He did try to schedule me for the quintuple CABG on Thursday, two days later. When I told him I wanted a second opinion, he told me I was a "walking time bomb," and that I could "have a heart attack, stroke, or even die within three months." I replied that I had been experiencing angina for six months and would take the risk.

I'm glad I did. I sought out the opinion of Dr. Howard Wayne of the Noninvasive Heart Clinic in San Diego. To make long story short, he evaluated me and started me on medical treatment I remain on until this day, three years and four months later.

Unfortunately, in November 2006, the angina returned while I was running to make a connection at Charles De Gaulle Airport in Paris. I contacted Dr. Wayne's clinic and sadly learned he had passed away three weeks earlier. (Lest anyone assume he was the victim of heart disease, Dr. Wayne died while climbing mountains near Lake Tahoe. He was 83.)

I saw a doctor in Chicago who agreed to follow the protocol set up by Dr. Wayne, although he did feel I should have the CABG. He also thought I might benefit from
Enhanced External Counterpulsation. EECP is a noninvasive therapy.

My doctor in Chicago is leaving his practice and I can not find a cardiologist in Indianapolis that will prescribe EECP unless I undergo an angiogram. Readers of this blog will understand why that is out of the question.

There may come a time when I will be convinced the medical and noninvasive treatments for my angina and CAD are no longer working and I will undergo a CABG. However, I will not be coerced into what I consider to be unnecessary surgery by people I consider to be medical terrorists who are more interested in making money than properly treating my medical conditions.

Therefore, I am seeking a noninvasive cardiologist to prescribe EECP and follow me during and after the seven weeks of therapy. If you know one, please have him or her contact me at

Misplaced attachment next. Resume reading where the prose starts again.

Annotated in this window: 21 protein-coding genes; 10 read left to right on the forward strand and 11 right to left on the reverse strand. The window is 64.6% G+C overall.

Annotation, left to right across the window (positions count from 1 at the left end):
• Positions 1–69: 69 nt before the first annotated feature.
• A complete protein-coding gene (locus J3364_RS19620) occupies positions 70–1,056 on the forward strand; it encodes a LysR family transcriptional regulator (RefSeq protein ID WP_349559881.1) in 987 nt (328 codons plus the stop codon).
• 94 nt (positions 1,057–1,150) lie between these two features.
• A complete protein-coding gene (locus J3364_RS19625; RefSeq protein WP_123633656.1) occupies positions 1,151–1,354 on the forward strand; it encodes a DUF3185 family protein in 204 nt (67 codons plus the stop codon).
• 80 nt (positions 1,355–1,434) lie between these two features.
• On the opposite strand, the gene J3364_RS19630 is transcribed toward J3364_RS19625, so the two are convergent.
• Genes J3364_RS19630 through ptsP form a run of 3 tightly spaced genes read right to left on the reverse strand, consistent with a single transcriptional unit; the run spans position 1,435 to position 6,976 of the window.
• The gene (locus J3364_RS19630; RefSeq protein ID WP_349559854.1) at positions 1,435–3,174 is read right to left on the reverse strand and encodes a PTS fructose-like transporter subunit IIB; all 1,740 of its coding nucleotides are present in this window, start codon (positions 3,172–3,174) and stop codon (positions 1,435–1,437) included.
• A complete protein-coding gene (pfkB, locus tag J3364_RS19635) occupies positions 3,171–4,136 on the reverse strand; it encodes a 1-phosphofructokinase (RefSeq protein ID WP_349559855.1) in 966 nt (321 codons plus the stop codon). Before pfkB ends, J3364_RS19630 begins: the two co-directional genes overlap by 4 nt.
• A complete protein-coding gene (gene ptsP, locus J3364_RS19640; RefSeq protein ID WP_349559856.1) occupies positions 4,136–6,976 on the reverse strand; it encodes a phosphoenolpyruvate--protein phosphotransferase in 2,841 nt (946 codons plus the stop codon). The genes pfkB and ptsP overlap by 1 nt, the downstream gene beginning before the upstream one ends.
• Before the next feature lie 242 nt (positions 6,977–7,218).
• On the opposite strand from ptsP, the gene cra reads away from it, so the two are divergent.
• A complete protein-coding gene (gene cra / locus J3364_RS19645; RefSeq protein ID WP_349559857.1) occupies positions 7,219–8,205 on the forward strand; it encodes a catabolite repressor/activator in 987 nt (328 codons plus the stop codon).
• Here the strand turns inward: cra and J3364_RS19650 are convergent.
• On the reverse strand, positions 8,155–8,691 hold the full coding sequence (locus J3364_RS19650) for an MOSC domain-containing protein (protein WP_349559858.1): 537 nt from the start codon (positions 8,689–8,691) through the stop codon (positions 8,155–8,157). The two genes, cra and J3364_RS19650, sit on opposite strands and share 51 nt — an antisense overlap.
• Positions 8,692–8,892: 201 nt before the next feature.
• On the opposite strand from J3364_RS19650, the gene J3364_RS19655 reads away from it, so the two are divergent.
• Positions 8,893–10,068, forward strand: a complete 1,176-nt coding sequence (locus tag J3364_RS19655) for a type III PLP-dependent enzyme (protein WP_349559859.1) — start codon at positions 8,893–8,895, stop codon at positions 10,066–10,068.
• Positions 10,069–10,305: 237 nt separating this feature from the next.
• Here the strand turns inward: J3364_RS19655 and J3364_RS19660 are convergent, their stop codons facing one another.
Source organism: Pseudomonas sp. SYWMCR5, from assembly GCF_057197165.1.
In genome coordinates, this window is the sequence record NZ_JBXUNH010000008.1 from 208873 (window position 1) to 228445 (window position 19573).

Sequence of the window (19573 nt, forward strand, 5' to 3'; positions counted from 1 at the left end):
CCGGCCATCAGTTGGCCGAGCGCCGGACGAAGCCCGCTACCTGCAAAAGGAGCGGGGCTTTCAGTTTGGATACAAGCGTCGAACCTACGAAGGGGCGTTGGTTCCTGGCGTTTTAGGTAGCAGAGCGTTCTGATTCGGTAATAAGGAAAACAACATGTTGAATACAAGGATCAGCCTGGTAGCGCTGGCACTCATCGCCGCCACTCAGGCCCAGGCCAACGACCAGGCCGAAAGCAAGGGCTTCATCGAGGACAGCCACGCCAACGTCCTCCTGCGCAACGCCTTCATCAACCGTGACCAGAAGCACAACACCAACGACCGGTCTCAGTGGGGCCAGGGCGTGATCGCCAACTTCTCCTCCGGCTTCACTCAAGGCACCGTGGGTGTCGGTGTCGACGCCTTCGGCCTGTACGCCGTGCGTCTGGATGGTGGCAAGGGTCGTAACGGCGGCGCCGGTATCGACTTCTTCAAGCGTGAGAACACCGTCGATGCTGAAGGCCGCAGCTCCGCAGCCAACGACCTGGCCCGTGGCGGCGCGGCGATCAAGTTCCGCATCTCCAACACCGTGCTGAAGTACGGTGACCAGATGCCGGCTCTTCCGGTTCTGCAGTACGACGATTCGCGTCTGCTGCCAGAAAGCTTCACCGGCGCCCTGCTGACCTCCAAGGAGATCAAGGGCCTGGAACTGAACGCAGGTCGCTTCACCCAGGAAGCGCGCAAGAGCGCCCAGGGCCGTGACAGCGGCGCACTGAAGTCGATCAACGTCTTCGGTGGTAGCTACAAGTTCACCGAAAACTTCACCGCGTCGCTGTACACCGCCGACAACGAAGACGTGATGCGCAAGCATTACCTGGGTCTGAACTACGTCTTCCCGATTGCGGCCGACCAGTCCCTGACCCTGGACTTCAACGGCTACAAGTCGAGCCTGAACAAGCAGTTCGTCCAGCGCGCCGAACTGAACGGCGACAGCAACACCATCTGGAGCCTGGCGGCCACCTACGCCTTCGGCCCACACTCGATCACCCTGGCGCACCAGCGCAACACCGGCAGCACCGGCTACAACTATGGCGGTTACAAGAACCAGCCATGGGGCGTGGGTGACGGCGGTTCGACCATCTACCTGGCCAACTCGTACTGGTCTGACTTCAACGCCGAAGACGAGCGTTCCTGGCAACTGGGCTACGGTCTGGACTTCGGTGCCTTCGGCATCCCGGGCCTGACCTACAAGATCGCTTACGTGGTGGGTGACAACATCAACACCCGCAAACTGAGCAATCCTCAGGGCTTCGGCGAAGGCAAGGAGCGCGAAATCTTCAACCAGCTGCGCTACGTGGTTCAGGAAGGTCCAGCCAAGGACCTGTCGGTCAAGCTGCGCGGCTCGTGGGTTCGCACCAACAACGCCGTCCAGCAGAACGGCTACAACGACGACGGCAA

Saturday, July 21, 2007

Your Angiogram Increases Your Cancer Risk

CT Coronary Angiography Carries "Nonnegligible" Cancer Risk

Computed tomography coronary angiography carries a "nonnegligible" risk for cancer, which varies greatly by age and gender, according to a study in JAMA.

The study was based on risk estimates -- developed for the National Academies' Biological Effects of Ionizing Radiation report -- that were applied to simulation models.

The lifetime attributable risk for cancer from a single CTCA for women was 1 in 143 at age 20, 1 in 284 at age 40, and 1 in 466 at age 60. Lung and breast cancer accounted for about 80% of the cancer risk in women.

Men's risks were considerably lower: 1 in 686 at age 20, 1 in 1007 at age 40, and 1 in 1241 at age 60. Women's higher risk was attributed to the greater radiosensitivity of their lungs and to the fact that the breast lies in the field irradiated during CTCA.

The authors note that CTCA "should be used particularly cautiously in the evaluation of young individuals, especially women."

Thursday, July 19, 2007

Choose Your Doctor Carefully

A legal dispute involving a 69-year-old Miami heart surgeon has revealed that he has has been suspended from the staff at Cedars Medical Center while the hospital investigates 24 of his cases, which include ''numerous patient deaths,'' court filings show.

Other documents say the surgeon, Alex Zakharia, suffers from memory lapses that have been worsening, and he's been charged in a criminal case with fraud and perjury for allegedly exaggerating his surgical experience.